Bookmark   May 4, 2009 at 5:25PM
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I used the same method with my rasied beds. We built the beds and used the Sta-Green Veggie mix the first year. Veggies were massive!

That winter, I shredded leaves and composted directly into the beds. In the spring added more soil and mixed everything well. Same results!

This past winter same thing, except for composting directly (we now have a small bin for that), I added the shredded leaves. So now I will add a couple bags of the veggie soil mix to freshen everything up and add a bag or two of store bought compost (mine is not ready yet!) and I should be good to go.

Soil is the foundation to grow things. It is what you add to the soil that gives you varied results. Add nothing, get minnmal results. Add organic matter, get much better results! Pretty simple concept.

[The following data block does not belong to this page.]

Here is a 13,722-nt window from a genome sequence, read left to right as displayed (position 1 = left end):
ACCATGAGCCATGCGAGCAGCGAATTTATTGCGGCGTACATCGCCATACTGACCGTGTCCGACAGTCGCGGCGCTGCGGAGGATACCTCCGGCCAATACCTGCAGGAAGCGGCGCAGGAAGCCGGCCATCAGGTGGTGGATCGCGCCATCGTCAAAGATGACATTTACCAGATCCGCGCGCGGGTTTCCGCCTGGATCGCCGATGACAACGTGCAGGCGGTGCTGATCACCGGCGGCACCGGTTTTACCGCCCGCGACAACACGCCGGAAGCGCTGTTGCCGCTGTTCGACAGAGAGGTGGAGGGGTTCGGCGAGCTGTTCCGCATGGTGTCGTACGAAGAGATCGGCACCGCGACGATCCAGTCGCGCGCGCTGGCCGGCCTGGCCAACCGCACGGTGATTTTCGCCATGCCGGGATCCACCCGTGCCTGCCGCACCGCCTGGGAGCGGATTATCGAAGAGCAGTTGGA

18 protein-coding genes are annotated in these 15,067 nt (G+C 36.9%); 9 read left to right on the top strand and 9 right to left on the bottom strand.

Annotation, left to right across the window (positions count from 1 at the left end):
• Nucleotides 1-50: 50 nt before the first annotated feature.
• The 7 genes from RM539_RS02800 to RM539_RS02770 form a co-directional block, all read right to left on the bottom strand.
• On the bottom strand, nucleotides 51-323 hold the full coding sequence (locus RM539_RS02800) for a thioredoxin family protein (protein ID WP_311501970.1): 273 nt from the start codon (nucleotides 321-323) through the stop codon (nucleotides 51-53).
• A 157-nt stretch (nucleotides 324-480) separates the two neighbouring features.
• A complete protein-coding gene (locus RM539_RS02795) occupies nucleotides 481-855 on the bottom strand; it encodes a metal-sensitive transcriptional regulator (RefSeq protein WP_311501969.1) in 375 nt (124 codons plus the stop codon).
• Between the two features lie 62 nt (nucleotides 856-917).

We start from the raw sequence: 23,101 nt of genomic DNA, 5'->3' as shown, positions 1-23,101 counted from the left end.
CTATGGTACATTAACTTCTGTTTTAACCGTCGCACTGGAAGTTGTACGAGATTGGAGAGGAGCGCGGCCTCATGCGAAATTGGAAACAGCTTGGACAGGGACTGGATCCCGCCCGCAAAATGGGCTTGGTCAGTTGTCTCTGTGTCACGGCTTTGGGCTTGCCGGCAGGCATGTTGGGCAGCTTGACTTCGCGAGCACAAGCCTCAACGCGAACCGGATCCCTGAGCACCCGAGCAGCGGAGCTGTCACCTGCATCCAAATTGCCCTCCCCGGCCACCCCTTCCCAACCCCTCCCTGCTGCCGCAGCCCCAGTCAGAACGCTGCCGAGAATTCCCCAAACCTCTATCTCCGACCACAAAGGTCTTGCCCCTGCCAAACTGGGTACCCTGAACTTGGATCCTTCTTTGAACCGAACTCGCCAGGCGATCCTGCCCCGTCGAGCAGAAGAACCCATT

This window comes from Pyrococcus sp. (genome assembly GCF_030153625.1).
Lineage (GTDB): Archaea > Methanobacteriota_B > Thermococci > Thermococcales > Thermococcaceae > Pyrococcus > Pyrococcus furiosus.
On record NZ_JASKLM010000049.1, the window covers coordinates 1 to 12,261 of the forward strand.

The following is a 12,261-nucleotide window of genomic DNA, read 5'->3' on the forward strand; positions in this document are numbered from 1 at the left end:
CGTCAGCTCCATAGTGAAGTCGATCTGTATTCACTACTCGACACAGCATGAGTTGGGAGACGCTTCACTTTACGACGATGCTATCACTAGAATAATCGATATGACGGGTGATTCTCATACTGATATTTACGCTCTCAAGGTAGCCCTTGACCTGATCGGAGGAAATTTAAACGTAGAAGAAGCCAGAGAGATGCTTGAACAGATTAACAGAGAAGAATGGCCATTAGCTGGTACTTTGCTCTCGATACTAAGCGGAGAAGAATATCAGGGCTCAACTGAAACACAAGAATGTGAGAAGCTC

Bookmark   May 13, 2009 at 1:30PM
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I bought a couple bales of potting soil from Costco and don't like the smell of it either. Sort of a cross between wood chips and manure which is probably what it is - and not completely composted. Since I'm not driving 2+ hours each way to return it I'll use it somehow but I'm not thrilled and they'll hear from me.

Several years ago I bot (from Costco) potting soil that was good. Wish one could depend on these companies for quality products. I know if enough of us complain it will make a difference.

    Bookmark   May 13, 2009 at 7:58PM
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I got some top soil from Orchard, I like it find. Sure it does smell but just add it, and you will see it will decompose more then no more smell. It will work find.

    Bookmark   May 14, 2009 at 9:09AM